ATM Modernization

One Million Flights Have Now Used FAA Data Comm

Data Comm on an airplane cockpit display. Photo: Harris Corp.

Data Comm on an airplane cockpit display. Photo courtesy of Harris Corp.

The FAA’s Data Comm, a controller-to-cockpit modernization program for domestic U.S. airspace, is now being used on 36,000 flights per week at 55 airports and has cleared a total of one million flights since its inception. Avionics caught up with Chris Collings, senior program manager for Harris Corp.’s network operations division, to discuss the latest progress with Data Comm.

Harris was originally awarded the FAA’s $331 million Data Communications Integrated Services (DCIS) contract in 2012 to enable the exchange of digital messaging between pilots and controllers. Five years later, deployment of Data Comm has been achieved at 55 total airports throughout the National Airspace System. On June 2, the 1,000,000th flight to use Data Comm, operated by Southwest Airlines, occurred on a trip from Minneapolis, Minnesota, to Denver, Colorado.

Currently there are 12 U.S. airlines participating in the Data Comm program, along with 38 international carriers. Business jets and military transport aircraft are also using the capability in domestic U.S. airspace, with an estimated 4,000 business jet Data Comm flights occurring in June 2017.

Basic equipage requirements for the use of DCIS includes a flight management system and a multi-purpose control display unit that is capable of providing an interface for Controller to Pilot Data Link Communications (CPDLC) messages. Aircraft also need a communications management unit, a cockpit voice recorder capable of recording data link communications and a very high frequency (VHF) transceiver featuring VHF Data Link Mode 2 capability. Aircraft using FANS 1/A for this capability in oceanic environments also need an ARINC 741 Level D compliant satellite communications system.

Collings said some of the biggest benefits being realized by operators using DCIS are receiving updated departure clearances when a hazardous weather event has occurred.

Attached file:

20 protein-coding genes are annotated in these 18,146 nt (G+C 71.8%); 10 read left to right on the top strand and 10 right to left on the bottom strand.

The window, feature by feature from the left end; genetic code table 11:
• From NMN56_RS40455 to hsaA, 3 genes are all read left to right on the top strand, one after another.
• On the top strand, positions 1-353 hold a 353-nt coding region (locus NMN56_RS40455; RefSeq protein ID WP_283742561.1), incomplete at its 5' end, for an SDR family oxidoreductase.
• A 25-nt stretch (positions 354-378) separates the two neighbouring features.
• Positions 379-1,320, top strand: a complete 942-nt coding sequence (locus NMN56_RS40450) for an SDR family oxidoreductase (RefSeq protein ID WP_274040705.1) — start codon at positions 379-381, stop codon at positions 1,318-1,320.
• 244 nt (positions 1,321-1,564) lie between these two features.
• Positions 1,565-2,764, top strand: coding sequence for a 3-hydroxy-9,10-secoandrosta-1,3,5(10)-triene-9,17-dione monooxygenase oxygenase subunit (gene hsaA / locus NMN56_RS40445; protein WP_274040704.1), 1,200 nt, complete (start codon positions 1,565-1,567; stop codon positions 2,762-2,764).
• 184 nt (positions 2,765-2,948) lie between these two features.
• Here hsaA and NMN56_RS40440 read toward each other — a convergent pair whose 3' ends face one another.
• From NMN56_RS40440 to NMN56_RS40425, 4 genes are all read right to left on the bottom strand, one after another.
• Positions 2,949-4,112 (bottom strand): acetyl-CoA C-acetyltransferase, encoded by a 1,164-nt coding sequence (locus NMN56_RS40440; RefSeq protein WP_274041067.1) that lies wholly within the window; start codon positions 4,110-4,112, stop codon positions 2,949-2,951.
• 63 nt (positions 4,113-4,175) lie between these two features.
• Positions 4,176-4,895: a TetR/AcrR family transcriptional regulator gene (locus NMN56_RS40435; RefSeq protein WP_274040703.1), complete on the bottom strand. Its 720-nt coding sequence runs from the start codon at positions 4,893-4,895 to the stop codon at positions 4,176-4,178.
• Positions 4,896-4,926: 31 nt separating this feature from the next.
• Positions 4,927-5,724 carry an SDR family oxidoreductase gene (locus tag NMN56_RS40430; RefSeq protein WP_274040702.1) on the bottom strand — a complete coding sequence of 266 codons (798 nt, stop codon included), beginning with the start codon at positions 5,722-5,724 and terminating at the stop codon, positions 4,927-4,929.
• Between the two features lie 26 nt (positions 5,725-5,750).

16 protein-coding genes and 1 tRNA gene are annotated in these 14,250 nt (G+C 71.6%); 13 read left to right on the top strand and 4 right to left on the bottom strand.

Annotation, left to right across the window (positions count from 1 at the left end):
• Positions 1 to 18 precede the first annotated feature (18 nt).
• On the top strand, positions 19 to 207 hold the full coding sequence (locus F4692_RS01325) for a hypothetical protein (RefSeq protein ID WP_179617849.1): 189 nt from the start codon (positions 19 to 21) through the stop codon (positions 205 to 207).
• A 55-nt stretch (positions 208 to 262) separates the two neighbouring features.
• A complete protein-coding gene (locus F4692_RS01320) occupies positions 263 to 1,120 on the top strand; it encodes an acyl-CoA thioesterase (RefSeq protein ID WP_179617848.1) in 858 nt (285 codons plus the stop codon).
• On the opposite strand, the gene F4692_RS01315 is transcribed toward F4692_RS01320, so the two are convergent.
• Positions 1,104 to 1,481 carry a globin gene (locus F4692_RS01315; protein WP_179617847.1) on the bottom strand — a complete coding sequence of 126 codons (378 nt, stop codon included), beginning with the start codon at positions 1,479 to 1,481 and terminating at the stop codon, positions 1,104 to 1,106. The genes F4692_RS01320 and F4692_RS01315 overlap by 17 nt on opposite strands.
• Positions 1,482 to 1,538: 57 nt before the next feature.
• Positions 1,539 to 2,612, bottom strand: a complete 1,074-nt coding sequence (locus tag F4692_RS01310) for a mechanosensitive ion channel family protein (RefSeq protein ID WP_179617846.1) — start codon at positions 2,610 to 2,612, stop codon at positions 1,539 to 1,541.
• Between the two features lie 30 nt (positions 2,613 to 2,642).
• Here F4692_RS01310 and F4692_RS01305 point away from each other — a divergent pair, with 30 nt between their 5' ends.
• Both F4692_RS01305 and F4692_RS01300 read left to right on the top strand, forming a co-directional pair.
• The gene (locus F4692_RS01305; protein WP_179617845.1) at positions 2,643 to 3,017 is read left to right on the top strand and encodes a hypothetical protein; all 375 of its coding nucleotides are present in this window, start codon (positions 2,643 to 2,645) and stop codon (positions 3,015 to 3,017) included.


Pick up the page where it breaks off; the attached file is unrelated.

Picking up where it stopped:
“We’ve seen a lot of usage when the FAA’s severe weather avoidance program requires planned or alternate routing at an airport to avoid hazardous weather," Collings told Avionics. "During these weather events, we’ve seen major taxi delay savings by airplanes that receive the clearance versus airplanes that otherwise would have received their clearance by voice."

As part of DCIS, the FAA and Harris also established an avionics equipage incentive assistance program for airlines, to help finance the cost of upgrading their aircraft to enable Data Comm capability. Thus far, 1,400 of the 3,000 targeted aircraft have participated in the program.

Next for the Data Comm program is to establish the use of CPDLC within en route airspace. Collings said Harris and the FAA have been working with operators over the past 18 months to prepare for the deployment of the use of CPDLC in en route airspace.

“We expect to achieve initial operational capability for the use of Data Comm in the en route airspace by October 2018,” said Collings, noting that timeline would be slightly ahead of the FAA’s targeted milestone of 2019.

The FAA has divided its en route deployment of Data Comm into two phases, with the first phase focusing on the delivery of initial en route services such as basic exchanges between controllers and pilots in high-altitude airspace. The second phase will be more advanced.

“It will also include more capable functionality such as re-routes, which is truly an evolutionary capability for the FAA. Where we expect to see the benefits in en route are the delivery of these re-route messages from ATC to the flight deck,” said Collings.

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